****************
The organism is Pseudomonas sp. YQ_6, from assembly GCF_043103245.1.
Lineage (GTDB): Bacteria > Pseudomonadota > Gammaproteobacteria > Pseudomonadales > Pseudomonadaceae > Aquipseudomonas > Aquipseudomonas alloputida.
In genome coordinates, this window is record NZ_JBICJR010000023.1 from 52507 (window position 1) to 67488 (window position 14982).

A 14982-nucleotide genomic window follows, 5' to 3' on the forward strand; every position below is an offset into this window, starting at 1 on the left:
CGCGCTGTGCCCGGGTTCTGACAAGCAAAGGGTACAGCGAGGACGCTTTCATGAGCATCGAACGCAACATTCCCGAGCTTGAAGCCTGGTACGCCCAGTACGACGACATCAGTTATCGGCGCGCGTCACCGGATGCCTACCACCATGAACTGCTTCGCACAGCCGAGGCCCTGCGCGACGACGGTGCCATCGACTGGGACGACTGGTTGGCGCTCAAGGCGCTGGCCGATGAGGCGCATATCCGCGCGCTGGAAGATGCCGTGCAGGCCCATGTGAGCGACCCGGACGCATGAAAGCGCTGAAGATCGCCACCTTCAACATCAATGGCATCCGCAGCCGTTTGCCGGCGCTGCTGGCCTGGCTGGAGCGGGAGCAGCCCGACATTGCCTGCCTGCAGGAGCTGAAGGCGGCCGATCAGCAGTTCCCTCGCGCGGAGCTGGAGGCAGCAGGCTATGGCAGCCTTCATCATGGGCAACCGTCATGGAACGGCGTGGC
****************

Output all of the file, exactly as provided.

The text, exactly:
The organism is Pseudomonas sp. YQ_6, from assembly GCF_043103245.1.
Lineage (GTDB): Bacteria > Pseudomonadota > Gammaproteobacteria > Pseudomonadales > Pseudomonadaceae > Aquipseudomonas > Aquipseudomonas alloputida.
In genome coordinates, this window is record NZ_JBICJR010000023.1 from 52507 (window position 1) to 67488 (window position 14982).

A 14982-nucleotide genomic window follows, 5' to 3' on the forward strand; every position below is an offset into this window, starting at 1 on the left:
CGCGCTGTGCCCGGGTTCTGACAAGCAAAGGGTACAGCGAGGACGCTTTCATGAGCATCGAACGCAACATTCCCGAGCTTGAAGCCTGGTACGCCCAGTACGACGACATCAGTTATCGGCGCGCGTCACCGGATGCCTACCACCATGAACTGCTTCGCACAGCCGAGGCCCTGCGCGACGACGGTGCCATCGACTGGGACGACTGGTTGGCGCTCAAGGCGCTGGCCGATGAGGCGCATATCCGCGCGCTGGAAGATGCCGTGCAGGCCCATGTGAGCGACCCGGACGCATGAAAGCGCTGAAGATCGCCACCTTCAACATCAATGGCATCCGCAGCCGTTTGCCGGCGCTGCTGGCCTGGCTGGAGCGGGAGCAGCCCGACATTGCCTGCCTGCAGGAGCTGAAGGCGGCCGATCAGCAGTTCCCTCGCGCGGAGCTGGAGGCAGCAGGCTATGGCAGCCTTCATCATGGGCAACCGTCATGGAACGGCGTGGC